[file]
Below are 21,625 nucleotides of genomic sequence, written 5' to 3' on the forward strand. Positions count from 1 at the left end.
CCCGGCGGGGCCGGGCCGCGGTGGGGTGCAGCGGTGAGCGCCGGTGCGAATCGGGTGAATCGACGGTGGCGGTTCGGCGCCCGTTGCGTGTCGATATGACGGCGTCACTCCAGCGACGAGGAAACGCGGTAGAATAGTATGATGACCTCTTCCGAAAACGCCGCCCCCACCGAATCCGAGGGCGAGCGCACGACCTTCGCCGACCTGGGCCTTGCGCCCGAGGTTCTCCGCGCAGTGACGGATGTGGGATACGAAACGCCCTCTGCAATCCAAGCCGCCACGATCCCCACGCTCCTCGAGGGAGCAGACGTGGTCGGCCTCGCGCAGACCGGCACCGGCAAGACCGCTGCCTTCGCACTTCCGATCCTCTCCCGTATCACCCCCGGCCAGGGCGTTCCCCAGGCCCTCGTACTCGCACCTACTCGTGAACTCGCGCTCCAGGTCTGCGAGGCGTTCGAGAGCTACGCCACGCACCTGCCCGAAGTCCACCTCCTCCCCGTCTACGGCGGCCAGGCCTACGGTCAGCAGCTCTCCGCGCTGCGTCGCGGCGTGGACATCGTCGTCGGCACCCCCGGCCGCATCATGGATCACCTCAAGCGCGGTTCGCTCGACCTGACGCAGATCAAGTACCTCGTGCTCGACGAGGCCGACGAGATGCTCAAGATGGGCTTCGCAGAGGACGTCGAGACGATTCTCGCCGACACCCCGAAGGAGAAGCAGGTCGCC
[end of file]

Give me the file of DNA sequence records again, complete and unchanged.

Below are 21,625 nucleotides of genomic sequence, written 5' to 3' on the forward strand. Positions count from 1 at the left end.
CCCGGCGGGGCCGGGCCGCGGTGGGGTGCAGCGGTGAGCGCCGGTGCGAATCGGGTGAATCGACGGTGGCGGTTCGGCGCCCGTTGCGTGTCGATATGACGGCGTCACTCCAGCGACGAGGAAACGCGGTAGAATAGTATGATGACCTCTTCCGAAAACGCCGCCCCCACCGAATCCGAGGGCGAGCGCACGACCTTCGCCGACCTGGGCCTTGCGCCCGAGGTTCTCCGCGCAGTGACGGATGTGGGATACGAAACGCCCTCTGCAATCCAAGCCGCCACGATCCCCACGCTCCTCGAGGGAGCAGACGTGGTCGGCCTCGCGCAGACCGGCACCGGCAAGACCGCTGCCTTCGCACTTCCGATCCTCTCCCGTATCACCCCCGGCCAGGGCGTTCCCCAGGCCCTCGTACTCGCACCTACTCGTGAACTCGCGCTCCAGGTCTGCGAGGCGTTCGAGAGCTACGCCACGCACCTGCCCGAAGTCCACCTCCTCCCCGTCTACGGCGGCCAGGCCTACGGTCAGCAGCTCTCCGCGCTGCGTCGCGGCGTGGACATCGTCGTCGGCACCCCCGGCCGCATCATGGATCACCTCAAGCGCGGTTCGCTCGACCTGACGCAGATCAAGTACCTCGTGCTCGACGAGGCCGACGAGATGCTCAAGATGGGCTTCGCAGAGGACGTCGAGACGATTCTCGCCGACACCCCGAAGGAGAAGCAGGTCGCC